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Thursday, August 29, 2019

By Cierra Mayes

 

With so much going on in the world today, there are many real-world issues that are in need of our focus. One of these issues happens in our everyday lives: mental health. There is so much awareness that needs to be brought to mental health that goes unnoticed. Many of these issues began from trauma caused in one’s life. 

If we took the time to address these problems, we would be able to avoid many wrong doings of others in our community and around the world. Everyone has that one friend they don’t see eye to eye with sometime. For many people, I know that friend can be anxiety. Anxiety happens to everyone whether you realize it or not. 

It can become a bigger issue when it’s affecting your everyday life and you believe what you’re feeling is true. Anxiety, bipolar disorder, depression, eating disorders, PTSD, and more, are all things that can be controlled. Depression is another issue that is triggered from one’s trauma. It is important that if you face one of the many issues, you seek help.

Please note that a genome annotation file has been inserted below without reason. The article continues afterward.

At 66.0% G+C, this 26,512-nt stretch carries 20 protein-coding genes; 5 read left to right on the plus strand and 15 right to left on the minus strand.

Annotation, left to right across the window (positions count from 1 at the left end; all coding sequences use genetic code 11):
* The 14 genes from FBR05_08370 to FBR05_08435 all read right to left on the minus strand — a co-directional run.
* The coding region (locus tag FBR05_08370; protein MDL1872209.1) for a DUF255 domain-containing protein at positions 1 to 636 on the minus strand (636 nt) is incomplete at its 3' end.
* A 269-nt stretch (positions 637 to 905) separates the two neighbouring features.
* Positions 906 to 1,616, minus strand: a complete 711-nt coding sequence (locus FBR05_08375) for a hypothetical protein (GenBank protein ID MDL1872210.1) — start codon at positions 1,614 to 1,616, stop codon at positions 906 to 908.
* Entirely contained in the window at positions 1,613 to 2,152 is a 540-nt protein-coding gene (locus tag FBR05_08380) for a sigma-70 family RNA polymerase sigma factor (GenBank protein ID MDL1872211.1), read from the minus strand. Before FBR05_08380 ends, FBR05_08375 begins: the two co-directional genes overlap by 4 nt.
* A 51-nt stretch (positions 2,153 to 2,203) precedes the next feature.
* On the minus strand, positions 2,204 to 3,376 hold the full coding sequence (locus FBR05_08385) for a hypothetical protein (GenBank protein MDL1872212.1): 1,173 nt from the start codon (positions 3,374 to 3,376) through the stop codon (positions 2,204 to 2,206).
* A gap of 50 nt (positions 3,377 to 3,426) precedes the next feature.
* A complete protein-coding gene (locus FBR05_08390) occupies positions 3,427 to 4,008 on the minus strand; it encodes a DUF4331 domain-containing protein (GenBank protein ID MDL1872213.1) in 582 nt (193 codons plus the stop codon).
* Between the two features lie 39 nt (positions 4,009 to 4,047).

There are many who are willing to help those that are affected. Raven Fairley, a graduate student from the University of Missouri, with a focus in sports management, has created a platform that focuses on the mental health issues of professional athletes. Even though she focuses on professional athletes, she is willing to help anyone in need. 

“The Silent Injury” is an organization Ms. Fairley created to share with others the importance of mental health. Growing up in a sport household where her grandfather, father, and uncle had always been involved in sports, sports was something that she knew about and kept her focus towards. She says the reason she wants to focus on professional athletes is because they are the ones that have issues that go unnoticed. “Injury depression is real. I’ve experienced up close with a lot of my guy friends in football and basketball. 

“When they get injured, they wonder if they’re going to be back on the field, or while they’re out, who’s going to take their spot, and ‘when I get heeled, am I going to have my spot back?’ For them, they’re not only in physical pain, but mental pain as well,” she said. Mental health awareness in athletes is definitely an issue that should be addressed.